So, the time I had been dreading had arrived. I had one week left with Chelsea in Cardiff before packed her bags (or, as it turned out a huge suitcase) and prepared to send her to North Wales to retire disgracefully with my Mum.
I thought I was doing rather well emotionally – until we sang a song in church – and the feeling of loss hit me like a river bursting its banks.
“I can’t do this,” I sobbed to my friend
“How am I going to cope without Chelsea?”
We went out to the foyer, and three friends joined us.
I was very upset and couldn’t stop the tears which had been so close all week, but which I’d managed to control, until then.
All five of us were crying, as I said how much Chelsea had helped me, how I knew she’d be fine with Mum but I couldn’t imagine how I’d cope not being able to see her every day.
Seeing my friends almost as upset as I was really made me realise just how many lives Chelsea has touched.
She’s been my silent partner for the last 9 years, especially in the last three years when I experienced some of the most stressful events life can throw at you.
Chelsea wasn’t sure how to act during the torrent of tears, so she lay down quietly by my feet.
She then went from person to person, as if she was saying her own goodbyes to people who mean so much to us both!
When you have a dog, it’s not only what you do for them that truly matters, it’s the unspoken kindness they show us every day which makes them so special!
The rest of the week was full of visits from several friends saying goodbye to Chelsea.
I also finished working in a place I’d been at for almost a year.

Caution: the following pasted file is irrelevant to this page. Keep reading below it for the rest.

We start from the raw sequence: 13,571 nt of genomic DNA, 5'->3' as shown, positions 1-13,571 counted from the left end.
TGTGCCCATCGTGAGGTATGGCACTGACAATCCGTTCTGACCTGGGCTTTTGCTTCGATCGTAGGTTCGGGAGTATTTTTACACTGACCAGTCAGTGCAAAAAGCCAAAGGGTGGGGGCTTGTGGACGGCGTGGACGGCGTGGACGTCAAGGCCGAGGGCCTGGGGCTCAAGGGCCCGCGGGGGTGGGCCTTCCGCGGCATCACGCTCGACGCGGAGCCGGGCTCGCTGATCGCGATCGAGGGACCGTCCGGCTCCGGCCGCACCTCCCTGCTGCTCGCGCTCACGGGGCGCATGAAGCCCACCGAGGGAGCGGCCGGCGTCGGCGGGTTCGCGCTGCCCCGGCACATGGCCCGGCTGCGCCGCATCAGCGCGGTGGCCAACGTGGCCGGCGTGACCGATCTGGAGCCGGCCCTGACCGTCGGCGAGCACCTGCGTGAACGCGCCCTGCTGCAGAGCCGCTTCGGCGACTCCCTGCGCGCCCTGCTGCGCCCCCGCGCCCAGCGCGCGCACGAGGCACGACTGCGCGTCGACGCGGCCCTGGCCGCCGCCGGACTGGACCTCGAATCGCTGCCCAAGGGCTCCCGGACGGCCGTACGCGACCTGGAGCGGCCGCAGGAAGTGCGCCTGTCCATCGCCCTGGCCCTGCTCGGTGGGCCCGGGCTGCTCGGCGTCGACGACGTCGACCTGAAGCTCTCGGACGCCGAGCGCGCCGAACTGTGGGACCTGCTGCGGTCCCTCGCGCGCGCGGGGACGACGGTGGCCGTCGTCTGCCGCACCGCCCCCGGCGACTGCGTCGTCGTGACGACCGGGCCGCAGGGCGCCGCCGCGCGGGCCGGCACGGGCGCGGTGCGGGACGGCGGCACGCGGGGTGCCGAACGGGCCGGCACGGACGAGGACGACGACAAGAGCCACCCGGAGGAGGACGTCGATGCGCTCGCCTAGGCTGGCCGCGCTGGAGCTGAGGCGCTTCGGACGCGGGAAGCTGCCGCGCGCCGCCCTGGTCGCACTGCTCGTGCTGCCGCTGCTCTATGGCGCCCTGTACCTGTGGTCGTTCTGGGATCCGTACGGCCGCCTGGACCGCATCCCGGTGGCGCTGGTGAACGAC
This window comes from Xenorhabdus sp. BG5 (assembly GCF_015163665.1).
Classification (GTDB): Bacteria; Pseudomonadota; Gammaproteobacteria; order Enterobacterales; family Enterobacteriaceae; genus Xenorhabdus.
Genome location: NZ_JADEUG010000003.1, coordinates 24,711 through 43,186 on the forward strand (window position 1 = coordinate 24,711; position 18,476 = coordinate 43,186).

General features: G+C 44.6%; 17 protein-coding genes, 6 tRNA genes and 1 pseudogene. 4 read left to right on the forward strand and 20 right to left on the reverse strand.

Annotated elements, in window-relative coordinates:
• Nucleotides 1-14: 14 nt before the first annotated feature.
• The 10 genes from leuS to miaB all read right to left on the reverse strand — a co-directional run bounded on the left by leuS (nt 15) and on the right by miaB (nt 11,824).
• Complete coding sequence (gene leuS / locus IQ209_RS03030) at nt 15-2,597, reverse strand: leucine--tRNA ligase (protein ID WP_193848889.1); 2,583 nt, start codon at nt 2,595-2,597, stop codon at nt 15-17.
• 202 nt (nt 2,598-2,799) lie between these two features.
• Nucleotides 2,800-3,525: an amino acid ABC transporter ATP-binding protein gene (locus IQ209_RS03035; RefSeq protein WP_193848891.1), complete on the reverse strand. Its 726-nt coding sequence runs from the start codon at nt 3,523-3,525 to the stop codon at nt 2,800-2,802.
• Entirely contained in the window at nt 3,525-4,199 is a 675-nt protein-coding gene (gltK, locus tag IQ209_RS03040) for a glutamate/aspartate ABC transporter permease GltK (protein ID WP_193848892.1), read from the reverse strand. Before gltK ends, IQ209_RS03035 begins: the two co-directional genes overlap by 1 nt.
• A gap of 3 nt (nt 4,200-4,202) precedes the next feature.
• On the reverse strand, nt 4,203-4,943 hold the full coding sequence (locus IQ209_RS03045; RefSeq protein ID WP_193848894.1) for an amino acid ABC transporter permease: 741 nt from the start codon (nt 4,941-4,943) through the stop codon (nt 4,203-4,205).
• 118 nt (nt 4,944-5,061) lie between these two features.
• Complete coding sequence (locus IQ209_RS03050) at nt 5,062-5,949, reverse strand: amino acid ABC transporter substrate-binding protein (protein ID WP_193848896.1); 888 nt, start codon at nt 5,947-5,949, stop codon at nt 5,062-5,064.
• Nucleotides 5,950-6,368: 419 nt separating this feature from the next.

She’ll be popping down to Cardiff with Mum a lot, but when she does, our time together will be extremely precious.
On Friday, Chelsea and I went out for breakfast with a very special friend.
She’s formed a firm friendship with Chelsea and I – and I knew the farewell would be difficult.
As I said goodbye to my friend, I managed not to cry:
“But only ‘cos I don’t have a tissue,” I said wobbly.
The train journey back was long, and Chelsea slept on my feet as she usually does.
Mum and I had a lovely weekend and I did “the speech” to Chelsea.
This is really when I say thank you to her, tell her to be good for Mum and say I hope the new dog is as good as she is – although I said \I don’t think he’ll be better.
Well, James already knows he has extremely big paws to fill!
I’ve owned guide dogs for 16 years. They’ve been my eyes, although I have never seen them.
I know I’ve tried to do the right things for them, but they’ll never know that they gave me so much more than my independence and freedom.
Thank you Chelsea for being a truly, genuine, fabulously wonderful friend!
Oh, by the way! Don’t think you can get away with things when I’m away – Mum will keep me updated!
James arrives, and Chelsea makes herself at home!
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